EY and Software AG Partner on Digital Transformation, Gtmhub Rebrands OKR Offerings, More News
Darmstadt, Germany-based Software AG has announced a new partnership with professional services company EY (Ernst & Young) aimed to help organizations develop digital transformation initiatives based on business process management, IoT and integration of platforms.
EY is providing the industrial knowledge and Software AG is providing the technology, a statement from EY reads.
According to the companies, the partnership will tackle the lack of data transparency within many organizations and its impact on transformation initiatives and relationships with other companies. Data can be found throughout legacy systems, but without a clear inventory, organizations are operating with only a partial picture.
According to the statement, Sofware AG's platforms — including webMethods, ARIS and Cumulocity IoT — will support the integration side of the equation. This integration will take the form of data integration, application integration, device integration and integration of "things" (e.g. machines, robots, servers). These will also support the development of improved processes.
Software AG's strong process management position is bolstered by its ARIS and Alfabet platforms, which offer BPM and enterprise architecture using cloud-based, agile applications. It also offers advanced governance, risk and compliance (GRC) monitoring as well as ESG management and insights for businesses to improve their operations and cut costs.
The partnership with EY is driven by the latter's experience implementing the Software AG BPM offerings, as well as its experience with the ARIS platform in rolling out large S/4HANA implementations.
Gtmhub Rebrands OKR Offerings
Earlier this week, Denver-based Gtmhub debuted a new company name and rebranded offerings. It is now known as Quantive. Though a company rebrand is common enough, in this case the rebrand provides insights into the growing interest in the OKR (Objectives and Key Results) market.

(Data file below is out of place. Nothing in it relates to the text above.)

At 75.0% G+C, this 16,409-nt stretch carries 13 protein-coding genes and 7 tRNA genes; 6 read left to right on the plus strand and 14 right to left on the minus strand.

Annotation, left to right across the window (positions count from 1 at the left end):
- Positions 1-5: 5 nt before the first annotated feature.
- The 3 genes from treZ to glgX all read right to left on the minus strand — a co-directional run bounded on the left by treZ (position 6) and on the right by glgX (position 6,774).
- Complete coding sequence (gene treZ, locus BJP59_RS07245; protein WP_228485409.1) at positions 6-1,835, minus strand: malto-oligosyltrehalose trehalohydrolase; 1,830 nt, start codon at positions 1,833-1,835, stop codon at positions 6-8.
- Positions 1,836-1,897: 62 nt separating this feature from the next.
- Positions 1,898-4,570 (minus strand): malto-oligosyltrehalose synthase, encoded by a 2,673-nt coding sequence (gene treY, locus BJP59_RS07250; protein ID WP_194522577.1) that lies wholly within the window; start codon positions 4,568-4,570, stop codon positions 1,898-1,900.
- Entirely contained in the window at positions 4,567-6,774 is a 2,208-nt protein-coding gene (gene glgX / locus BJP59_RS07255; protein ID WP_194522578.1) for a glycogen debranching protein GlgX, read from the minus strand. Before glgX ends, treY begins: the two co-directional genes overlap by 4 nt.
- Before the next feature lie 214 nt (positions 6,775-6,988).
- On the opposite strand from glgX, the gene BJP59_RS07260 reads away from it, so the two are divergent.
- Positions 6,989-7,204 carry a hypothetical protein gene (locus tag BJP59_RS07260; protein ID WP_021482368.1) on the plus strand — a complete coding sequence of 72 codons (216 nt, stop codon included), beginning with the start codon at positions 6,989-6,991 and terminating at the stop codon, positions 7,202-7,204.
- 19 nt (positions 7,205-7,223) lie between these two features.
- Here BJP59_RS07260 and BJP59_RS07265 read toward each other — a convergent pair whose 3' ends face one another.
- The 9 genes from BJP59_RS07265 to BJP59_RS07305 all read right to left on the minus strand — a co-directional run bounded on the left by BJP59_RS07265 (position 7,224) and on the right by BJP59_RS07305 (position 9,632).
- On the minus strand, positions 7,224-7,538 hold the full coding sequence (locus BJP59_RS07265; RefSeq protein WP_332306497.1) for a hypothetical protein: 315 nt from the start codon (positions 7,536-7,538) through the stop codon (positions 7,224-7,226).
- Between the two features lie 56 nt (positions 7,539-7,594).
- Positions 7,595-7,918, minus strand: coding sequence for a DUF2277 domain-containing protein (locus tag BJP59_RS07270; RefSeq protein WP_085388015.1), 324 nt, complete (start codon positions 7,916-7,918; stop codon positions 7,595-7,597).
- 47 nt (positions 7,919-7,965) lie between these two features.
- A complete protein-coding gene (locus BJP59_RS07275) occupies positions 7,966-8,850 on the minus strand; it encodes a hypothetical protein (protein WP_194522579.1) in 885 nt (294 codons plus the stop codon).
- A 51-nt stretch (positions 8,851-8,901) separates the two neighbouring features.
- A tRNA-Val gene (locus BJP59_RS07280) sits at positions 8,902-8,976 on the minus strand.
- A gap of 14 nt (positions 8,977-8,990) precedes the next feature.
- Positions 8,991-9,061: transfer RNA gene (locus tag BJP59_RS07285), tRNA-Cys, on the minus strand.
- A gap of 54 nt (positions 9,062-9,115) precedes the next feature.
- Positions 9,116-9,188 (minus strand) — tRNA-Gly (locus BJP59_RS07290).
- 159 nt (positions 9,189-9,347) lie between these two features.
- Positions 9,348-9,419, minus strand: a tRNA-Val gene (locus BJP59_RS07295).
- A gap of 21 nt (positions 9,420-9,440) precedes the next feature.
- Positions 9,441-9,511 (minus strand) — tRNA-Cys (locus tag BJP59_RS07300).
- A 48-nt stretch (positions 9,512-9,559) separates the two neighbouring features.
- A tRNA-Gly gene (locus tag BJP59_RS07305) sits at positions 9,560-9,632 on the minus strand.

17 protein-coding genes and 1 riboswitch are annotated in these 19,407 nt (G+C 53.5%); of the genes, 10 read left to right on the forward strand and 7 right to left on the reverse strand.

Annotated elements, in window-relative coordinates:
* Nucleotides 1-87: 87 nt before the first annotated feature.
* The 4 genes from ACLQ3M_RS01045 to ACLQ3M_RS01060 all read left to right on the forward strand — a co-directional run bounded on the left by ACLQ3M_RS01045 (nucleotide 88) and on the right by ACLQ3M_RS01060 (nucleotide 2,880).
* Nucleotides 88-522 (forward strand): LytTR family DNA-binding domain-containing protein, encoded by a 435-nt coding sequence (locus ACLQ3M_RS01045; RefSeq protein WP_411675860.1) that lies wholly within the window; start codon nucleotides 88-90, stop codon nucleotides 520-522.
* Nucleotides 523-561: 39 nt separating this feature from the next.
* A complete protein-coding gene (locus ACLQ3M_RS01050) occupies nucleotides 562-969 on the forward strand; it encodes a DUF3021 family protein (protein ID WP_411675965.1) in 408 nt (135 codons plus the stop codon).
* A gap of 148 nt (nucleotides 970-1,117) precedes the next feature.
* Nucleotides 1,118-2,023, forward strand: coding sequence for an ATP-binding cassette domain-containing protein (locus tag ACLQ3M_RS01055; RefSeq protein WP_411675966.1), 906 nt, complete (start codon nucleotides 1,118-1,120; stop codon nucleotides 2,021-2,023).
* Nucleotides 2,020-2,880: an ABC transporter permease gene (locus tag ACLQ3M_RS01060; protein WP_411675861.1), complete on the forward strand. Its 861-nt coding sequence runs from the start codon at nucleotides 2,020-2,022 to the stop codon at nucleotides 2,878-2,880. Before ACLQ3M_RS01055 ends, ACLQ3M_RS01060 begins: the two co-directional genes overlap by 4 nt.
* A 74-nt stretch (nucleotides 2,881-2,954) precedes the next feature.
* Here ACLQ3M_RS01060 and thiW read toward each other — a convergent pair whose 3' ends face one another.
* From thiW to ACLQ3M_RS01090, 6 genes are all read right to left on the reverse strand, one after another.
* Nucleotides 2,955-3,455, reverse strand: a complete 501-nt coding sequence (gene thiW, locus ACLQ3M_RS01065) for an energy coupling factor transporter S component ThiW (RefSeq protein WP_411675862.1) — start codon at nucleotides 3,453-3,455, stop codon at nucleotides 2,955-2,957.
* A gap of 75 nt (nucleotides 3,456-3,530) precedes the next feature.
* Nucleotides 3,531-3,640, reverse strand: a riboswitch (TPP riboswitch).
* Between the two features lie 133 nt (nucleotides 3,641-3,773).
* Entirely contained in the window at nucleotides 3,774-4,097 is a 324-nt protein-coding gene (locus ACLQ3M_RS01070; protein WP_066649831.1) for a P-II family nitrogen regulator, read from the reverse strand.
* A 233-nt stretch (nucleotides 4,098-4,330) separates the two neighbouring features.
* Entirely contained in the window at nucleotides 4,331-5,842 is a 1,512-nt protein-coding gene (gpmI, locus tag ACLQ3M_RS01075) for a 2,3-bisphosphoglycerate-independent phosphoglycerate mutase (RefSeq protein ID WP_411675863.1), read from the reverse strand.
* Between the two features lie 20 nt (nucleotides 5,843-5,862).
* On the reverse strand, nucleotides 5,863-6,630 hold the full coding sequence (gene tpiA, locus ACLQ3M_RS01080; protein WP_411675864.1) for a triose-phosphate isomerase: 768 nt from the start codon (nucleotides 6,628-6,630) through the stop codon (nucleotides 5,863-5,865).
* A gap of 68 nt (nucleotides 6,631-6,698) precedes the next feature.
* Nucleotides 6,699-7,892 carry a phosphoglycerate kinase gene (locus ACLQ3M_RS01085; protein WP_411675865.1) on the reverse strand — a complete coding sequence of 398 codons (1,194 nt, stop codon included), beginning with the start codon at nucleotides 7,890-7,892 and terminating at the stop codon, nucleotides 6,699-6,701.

OKR is a goal-setting framework used by individuals, teams and organizations to define measurable goals across the organization. Gtmhub bolstered its position in the space earlier in the year through two acquisitions, paid for with a successful Series C funding round of $120 million. With the money the company bought Koan, an OKR status and tracking platform, and Cliff Ai, a UK-based operational intelligence software provider that uses machine learning to help business and operations teams track and analyze KPIs.
Quantive’s COO Seth Elliott explained the rebrand to Reworked, saying the updated product names better reflect what companies need to be successful for the future of work. The new names for the products, Quantive Results and Quantive Signals, allow users to better connect strategy to their teams’ day-to-day execution, achieve operational excellence, and use data and insights to inform and improve decision-making each step of the way.
Elliott continued by noting the pressures companies face in light of the rapid changes and macroeconomic business challenges of the last few years. They need “strategic agility,” he said and a way to effectively execute strategic objectives.
“With our rebrand, we’re ... enabling businesses to meet organizational goals on time, on budget, and on target while ensuring all employees are on the same page with how to achieve the goal and what their role is to make that happen,” he told Reworked.